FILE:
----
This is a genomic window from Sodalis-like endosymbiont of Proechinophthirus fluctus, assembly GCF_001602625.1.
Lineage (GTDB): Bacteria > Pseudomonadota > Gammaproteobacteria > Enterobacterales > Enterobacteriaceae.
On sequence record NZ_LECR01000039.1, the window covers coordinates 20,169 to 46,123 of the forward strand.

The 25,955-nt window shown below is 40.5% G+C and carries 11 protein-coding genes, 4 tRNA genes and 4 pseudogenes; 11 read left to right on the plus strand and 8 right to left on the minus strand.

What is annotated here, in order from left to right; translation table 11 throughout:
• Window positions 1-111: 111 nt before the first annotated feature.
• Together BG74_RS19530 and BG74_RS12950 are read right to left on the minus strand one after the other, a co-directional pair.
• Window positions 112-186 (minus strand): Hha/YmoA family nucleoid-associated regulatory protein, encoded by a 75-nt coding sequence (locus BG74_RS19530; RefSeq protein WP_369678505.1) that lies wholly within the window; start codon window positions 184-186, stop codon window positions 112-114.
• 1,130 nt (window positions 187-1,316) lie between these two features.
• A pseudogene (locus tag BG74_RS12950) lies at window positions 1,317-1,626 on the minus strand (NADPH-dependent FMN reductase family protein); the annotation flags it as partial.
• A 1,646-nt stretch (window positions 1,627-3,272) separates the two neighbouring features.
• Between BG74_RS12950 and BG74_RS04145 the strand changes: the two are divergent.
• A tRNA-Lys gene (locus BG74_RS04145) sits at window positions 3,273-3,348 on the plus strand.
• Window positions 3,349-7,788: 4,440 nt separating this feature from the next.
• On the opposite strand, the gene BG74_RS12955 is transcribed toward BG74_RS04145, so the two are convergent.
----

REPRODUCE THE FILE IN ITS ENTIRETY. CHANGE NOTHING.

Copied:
This is a genomic window from Sodalis-like endosymbiont of Proechinophthirus fluctus, assembly GCF_001602625.1.
Lineage (GTDB): Bacteria > Pseudomonadota > Gammaproteobacteria > Enterobacterales > Enterobacteriaceae.
On sequence record NZ_LECR01000039.1, the window covers coordinates 20,169 to 46,123 of the forward strand.

The 25,955-nt window shown below is 40.5% G+C and carries 11 protein-coding genes, 4 tRNA genes and 4 pseudogenes; 11 read left to right on the plus strand and 8 right to left on the minus strand.

What is annotated here, in order from left to right; translation table 11 throughout:
• Window positions 1-111: 111 nt before the first annotated feature.
• Together BG74_RS19530 and BG74_RS12950 are read right to left on the minus strand one after the other, a co-directional pair.
• Window positions 112-186 (minus strand): Hha/YmoA family nucleoid-associated regulatory protein, encoded by a 75-nt coding sequence (locus BG74_RS19530; RefSeq protein WP_369678505.1) that lies wholly within the window; start codon window positions 184-186, stop codon window positions 112-114.
• 1,130 nt (window positions 187-1,316) lie between these two features.
• A pseudogene (locus tag BG74_RS12950) lies at window positions 1,317-1,626 on the minus strand (NADPH-dependent FMN reductase family protein); the annotation flags it as partial.
• A 1,646-nt stretch (window positions 1,627-3,272) separates the two neighbouring features.
• Between BG74_RS12950 and BG74_RS04145 the strand changes: the two are divergent.
• A tRNA-Lys gene (locus BG74_RS04145) sits at window positions 3,273-3,348 on the plus strand.
• Window positions 3,349-7,788: 4,440 nt separating this feature from the next.
• On the opposite strand, the gene BG74_RS12955 is transcribed toward BG74_RS04145, so the two are convergent.